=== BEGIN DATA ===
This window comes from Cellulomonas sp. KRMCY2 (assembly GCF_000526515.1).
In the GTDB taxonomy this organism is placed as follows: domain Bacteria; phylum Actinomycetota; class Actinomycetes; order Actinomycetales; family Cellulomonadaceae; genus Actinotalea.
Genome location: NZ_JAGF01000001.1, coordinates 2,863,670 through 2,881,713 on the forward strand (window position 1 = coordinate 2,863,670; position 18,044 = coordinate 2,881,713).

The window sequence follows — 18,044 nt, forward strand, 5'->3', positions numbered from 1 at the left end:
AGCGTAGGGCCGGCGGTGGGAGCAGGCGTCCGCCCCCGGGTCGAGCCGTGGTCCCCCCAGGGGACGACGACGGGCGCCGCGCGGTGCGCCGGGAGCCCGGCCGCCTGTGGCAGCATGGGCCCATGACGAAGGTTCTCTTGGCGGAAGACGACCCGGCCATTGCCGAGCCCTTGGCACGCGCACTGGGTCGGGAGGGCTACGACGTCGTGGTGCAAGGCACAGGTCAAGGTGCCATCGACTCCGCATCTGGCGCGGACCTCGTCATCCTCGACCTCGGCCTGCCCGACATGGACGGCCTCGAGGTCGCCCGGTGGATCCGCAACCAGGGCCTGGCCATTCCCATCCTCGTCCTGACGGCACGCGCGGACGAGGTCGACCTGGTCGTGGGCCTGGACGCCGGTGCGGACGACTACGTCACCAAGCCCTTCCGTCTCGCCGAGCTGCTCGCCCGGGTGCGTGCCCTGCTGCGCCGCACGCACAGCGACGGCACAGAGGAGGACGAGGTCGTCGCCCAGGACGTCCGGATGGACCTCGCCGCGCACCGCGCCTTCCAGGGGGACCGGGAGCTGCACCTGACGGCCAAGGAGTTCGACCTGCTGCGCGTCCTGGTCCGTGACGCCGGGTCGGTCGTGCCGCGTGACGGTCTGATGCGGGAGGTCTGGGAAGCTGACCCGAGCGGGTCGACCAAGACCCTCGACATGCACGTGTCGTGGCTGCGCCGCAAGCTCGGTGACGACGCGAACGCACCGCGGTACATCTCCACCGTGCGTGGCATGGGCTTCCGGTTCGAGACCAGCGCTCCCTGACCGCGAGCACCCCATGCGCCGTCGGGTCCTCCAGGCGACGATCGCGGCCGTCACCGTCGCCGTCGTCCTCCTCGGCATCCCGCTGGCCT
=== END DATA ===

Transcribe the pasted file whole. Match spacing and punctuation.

This window comes from Cellulomonas sp. KRMCY2 (assembly GCF_000526515.1).
In the GTDB taxonomy this organism is placed as follows: domain Bacteria; phylum Actinomycetota; class Actinomycetes; order Actinomycetales; family Cellulomonadaceae; genus Actinotalea.
Genome location: NZ_JAGF01000001.1, coordinates 2,863,670 through 2,881,713 on the forward strand (window position 1 = coordinate 2,863,670; position 18,044 = coordinate 2,881,713).

The window sequence follows — 18,044 nt, forward strand, 5'->3', positions numbered from 1 at the left end:
AGCGTAGGGCCGGCGGTGGGAGCAGGCGTCCGCCCCCGGGTCGAGCCGTGGTCCCCCCAGGGGACGACGACGGGCGCCGCGCGGTGCGCCGGGAGCCCGGCCGCCTGTGGCAGCATGGGCCCATGACGAAGGTTCTCTTGGCGGAAGACGACCCGGCCATTGCCGAGCCCTTGGCACGCGCACTGGGTCGGGAGGGCTACGACGTCGTGGTGCAAGGCACAGGTCAAGGTGCCATCGACTCCGCATCTGGCGCGGACCTCGTCATCCTCGACCTCGGCCTGCCCGACATGGACGGCCTCGAGGTCGCCCGGTGGATCCGCAACCAGGGCCTGGCCATTCCCATCCTCGTCCTGACGGCACGCGCGGACGAGGTCGACCTGGTCGTGGGCCTGGACGCCGGTGCGGACGACTACGTCACCAAGCCCTTCCGTCTCGCCGAGCTGCTCGCCCGGGTGCGTGCCCTGCTGCGCCGCACGCACAGCGACGGCACAGAGGAGGACGAGGTCGTCGCCCAGGACGTCCGGATGGACCTCGCCGCGCACCGCGCCTTCCAGGGGGACCGGGAGCTGCACCTGACGGCCAAGGAGTTCGACCTGCTGCGCGTCCTGGTCCGTGACGCCGGGTCGGTCGTGCCGCGTGACGGTCTGATGCGGGAGGTCTGGGAAGCTGACCCGAGCGGGTCGACCAAGACCCTCGACATGCACGTGTCGTGGCTGCGCCGCAAGCTCGGTGACGACGCGAACGCACCGCGGTACATCTCCACCGTGCGTGGCATGGGCTTCCGGTTCGAGACCAGCGCTCCCTGACCGCGAGCACCCCATGCGCCGTCGGGTCCTCCAGGCGACGATCGCGGCCGTCACCGTCGCCGTCGTCCTCCTCGGCATCCCGCTGGCCT